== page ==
Minnesota stands of the verge of one of the most poignant commemorations of 1862. Over six days, from November 7-13, 2012, Dakota people and their allies will march roughly 150 miles from the Lower Sioux Agency near Morton, Minnesota, to an internment camp site at Fort Snelling, near St. Paul.
Those who march, and those who remember, honor the 1600 Dakota prisoners of war –innocent men, women, and children –forced to march on a similar trek 150 years ago known as “Minnesota’s Trail of Tears.”
Establishment historians call it “remarkable” that more Dakota people did not die during the 1862 march, referring to the relatively few Dakota deaths recorded in white-authored sources.
But for 150 years Dakota people have orally documented stories about deaths, persecution, and torture along the march route: stories that didn’t make the history books until the 21st century.
In 2002, the year of the inaugural Commemorative March, I had never heard this part of the story of U.S. Dakota War of 1862. But once I began paying attention, I discovered there were many primary-source references, so many that I wondered how we white folk had collectively managed to forget November, 1862.
Except for the obvious reason: Who would want to remember?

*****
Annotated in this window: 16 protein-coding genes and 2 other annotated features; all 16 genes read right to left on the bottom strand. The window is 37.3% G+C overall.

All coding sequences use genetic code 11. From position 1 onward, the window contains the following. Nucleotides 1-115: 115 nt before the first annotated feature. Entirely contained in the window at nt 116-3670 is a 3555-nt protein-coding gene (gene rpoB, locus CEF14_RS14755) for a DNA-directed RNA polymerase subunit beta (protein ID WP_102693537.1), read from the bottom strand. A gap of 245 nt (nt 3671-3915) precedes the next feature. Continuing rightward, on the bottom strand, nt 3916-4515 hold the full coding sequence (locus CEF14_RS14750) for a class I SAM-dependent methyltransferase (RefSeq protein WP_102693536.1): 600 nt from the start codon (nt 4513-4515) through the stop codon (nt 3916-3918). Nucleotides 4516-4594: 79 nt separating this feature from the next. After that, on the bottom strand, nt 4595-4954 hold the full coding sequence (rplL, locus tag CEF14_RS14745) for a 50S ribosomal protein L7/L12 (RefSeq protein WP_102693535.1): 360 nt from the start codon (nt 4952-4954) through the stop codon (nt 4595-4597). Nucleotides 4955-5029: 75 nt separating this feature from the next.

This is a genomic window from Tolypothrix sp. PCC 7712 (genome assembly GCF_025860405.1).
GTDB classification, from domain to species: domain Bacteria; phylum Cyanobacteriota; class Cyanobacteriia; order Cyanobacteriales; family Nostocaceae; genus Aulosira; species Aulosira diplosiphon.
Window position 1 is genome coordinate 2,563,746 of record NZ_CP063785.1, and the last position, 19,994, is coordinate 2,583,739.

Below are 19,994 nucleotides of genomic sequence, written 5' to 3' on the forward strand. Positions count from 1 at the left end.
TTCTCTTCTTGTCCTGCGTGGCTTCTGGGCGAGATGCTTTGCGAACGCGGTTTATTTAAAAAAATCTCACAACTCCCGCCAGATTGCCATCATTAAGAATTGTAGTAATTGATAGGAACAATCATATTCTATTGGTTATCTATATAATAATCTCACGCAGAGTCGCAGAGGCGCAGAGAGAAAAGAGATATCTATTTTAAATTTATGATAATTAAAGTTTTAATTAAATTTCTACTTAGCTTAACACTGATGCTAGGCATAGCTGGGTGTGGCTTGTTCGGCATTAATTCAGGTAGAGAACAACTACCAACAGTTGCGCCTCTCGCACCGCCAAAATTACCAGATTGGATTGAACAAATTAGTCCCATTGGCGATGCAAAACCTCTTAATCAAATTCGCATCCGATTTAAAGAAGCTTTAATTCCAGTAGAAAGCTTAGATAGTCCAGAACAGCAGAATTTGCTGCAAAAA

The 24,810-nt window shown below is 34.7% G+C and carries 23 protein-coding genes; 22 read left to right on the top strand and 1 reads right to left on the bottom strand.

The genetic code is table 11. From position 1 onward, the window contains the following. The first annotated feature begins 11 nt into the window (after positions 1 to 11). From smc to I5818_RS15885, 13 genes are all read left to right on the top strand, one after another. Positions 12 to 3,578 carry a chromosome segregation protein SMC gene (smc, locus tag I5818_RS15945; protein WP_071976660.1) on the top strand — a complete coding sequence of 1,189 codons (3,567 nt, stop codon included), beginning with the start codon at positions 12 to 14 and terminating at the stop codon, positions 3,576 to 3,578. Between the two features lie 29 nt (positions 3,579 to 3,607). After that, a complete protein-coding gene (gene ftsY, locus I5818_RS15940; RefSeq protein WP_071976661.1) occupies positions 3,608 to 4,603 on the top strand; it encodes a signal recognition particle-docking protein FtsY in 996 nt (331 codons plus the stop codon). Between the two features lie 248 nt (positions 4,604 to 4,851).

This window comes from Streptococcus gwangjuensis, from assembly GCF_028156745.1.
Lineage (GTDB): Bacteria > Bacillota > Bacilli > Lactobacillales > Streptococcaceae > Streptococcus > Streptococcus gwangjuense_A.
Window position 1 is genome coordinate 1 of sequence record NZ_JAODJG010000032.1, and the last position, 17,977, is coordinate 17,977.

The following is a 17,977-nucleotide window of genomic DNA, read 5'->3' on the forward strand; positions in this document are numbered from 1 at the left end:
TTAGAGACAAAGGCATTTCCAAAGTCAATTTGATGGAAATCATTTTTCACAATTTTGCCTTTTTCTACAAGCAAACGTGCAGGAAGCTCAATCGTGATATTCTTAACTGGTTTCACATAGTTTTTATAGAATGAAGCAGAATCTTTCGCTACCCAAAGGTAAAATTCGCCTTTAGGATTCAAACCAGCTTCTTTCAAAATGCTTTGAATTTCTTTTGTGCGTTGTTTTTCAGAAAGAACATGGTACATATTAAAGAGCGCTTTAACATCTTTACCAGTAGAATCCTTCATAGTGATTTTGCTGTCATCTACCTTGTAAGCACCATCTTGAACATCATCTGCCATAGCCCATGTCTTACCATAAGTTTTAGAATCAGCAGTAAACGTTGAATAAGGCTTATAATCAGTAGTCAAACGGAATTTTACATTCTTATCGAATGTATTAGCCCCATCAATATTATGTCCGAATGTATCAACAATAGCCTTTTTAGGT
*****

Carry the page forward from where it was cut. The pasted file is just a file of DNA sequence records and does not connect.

By 2008 I was persuaded that the relative absence of Dakota deaths documented in period sources is misleading. Measured by numbers, the story is disquieting, self-congratulatory: “See? It could have been so much worse. Military discipline averted disaster.”
Maybe it did.
Instead, as the 2012 Commemorative March unfolds, I suggest we read the documentary record the other way: for what these stories tell us about the human heart.
I won’t pretend to be objective. My historian persona will supply primary evidence. But I am keenly aware it is my other self –my mother-self –that feels the weight of these stories. What would it have been like for me and my daughters, bereft of my husband, to be subject to the race hatred, the sexual objectification, the terror of being guarded by soldiers whose hearts harbored the things they later confessed?
I will focus on stories told by soldiers who guarded Dakota prisoners 150 years ago. The documentary record clearly shows that soldiers were not the only ones who felt this way. Calls for “exterminating” Dakota people blanketed Minnesota newspapers by August 22, 1862.
But the Minnesota frontier, as the story of the Dakota marches open, was eerily empty, depopulated by the death and terror and weeks of war. The Minnesotans who lived permanently in the eastern part of the state, and the thousands of others who had fled there, could do little more than rage at the Dakota from afar.
Ironically, this means that even with winter approaching, the Dakota people who had surrendered at Camp Release were comparatively safe, geographically isolated on a vacant frontier.
But it was not an empty frontier. There were about 2000 soldiers accompanying Sibley’s expedition tasked with guarding the Dakota. So while this series will widen to embrace the attitudes and actions of settlers as the march moves east, it starts near the war’s Ground Zero inside the mind of settler soldiers.
Photo credit: Tipi smoke hole, the author